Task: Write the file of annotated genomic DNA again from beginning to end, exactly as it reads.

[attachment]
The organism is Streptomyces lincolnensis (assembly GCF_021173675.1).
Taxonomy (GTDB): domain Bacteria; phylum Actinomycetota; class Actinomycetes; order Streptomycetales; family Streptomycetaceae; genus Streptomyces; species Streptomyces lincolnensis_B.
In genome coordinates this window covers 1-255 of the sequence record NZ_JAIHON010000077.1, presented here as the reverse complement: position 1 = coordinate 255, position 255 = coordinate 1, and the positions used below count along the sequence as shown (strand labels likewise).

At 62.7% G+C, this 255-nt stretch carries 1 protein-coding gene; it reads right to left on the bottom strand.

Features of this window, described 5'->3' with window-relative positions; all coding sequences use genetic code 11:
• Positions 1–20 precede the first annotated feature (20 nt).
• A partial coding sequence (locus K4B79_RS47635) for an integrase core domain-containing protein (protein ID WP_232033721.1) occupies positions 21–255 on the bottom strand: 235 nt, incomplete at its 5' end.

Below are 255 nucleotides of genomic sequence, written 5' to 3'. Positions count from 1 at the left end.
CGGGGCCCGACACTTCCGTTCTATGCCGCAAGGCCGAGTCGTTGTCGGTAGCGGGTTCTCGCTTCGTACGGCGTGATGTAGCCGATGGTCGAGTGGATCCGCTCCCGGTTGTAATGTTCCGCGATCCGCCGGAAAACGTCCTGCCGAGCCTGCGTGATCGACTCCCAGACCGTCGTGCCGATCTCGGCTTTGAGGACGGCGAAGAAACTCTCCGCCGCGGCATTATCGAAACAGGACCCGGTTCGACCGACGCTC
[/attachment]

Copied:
The organism is Streptomyces lincolnensis (assembly GCF_021173675.1).
Taxonomy (GTDB): domain Bacteria; phylum Actinomycetota; class Actinomycetes; order Streptomycetales; family Streptomycetaceae; genus Streptomyces; species Streptomyces lincolnensis_B.
In genome coordinates this window covers 1-255 of the sequence record NZ_JAIHON010000077.1, presented here as the reverse complement: position 1 = coordinate 255, position 255 = coordinate 1, and the positions used below count along the sequence as shown (strand labels likewise).

At 62.7% G+C, this 255-nt stretch carries 1 protein-coding gene; it reads right to left on the bottom strand.

Features of this window, described 5'->3' with window-relative positions; all coding sequences use genetic code 11:
• Positions 1–20 precede the first annotated feature (20 nt).
• A partial coding sequence (locus K4B79_RS47635) for an integrase core domain-containing protein (protein ID WP_232033721.1) occupies positions 21–255 on the bottom strand: 235 nt, incomplete at its 5' end.

Below are 255 nucleotides of genomic sequence, written 5' to 3'. Positions count from 1 at the left end.
CGGGGCCCGACACTTCCGTTCTATGCCGCAAGGCCGAGTCGTTGTCGGTAGCGGGTTCTCGCTTCGTACGGCGTGATGTAGCCGATGGTCGAGTGGATCCGCTCCCGGTTGTAATGTTCCGCGATCCGCCGGAAAACGTCCTGCCGAGCCTGCGTGATCGACTCCCAGACCGTCGTGCCGATCTCGGCTTTGAGGACGGCGAAGAAACTCTCCGCCGCGGCATTATCGAAACAGGACCCGGTTCGACCGACGCTC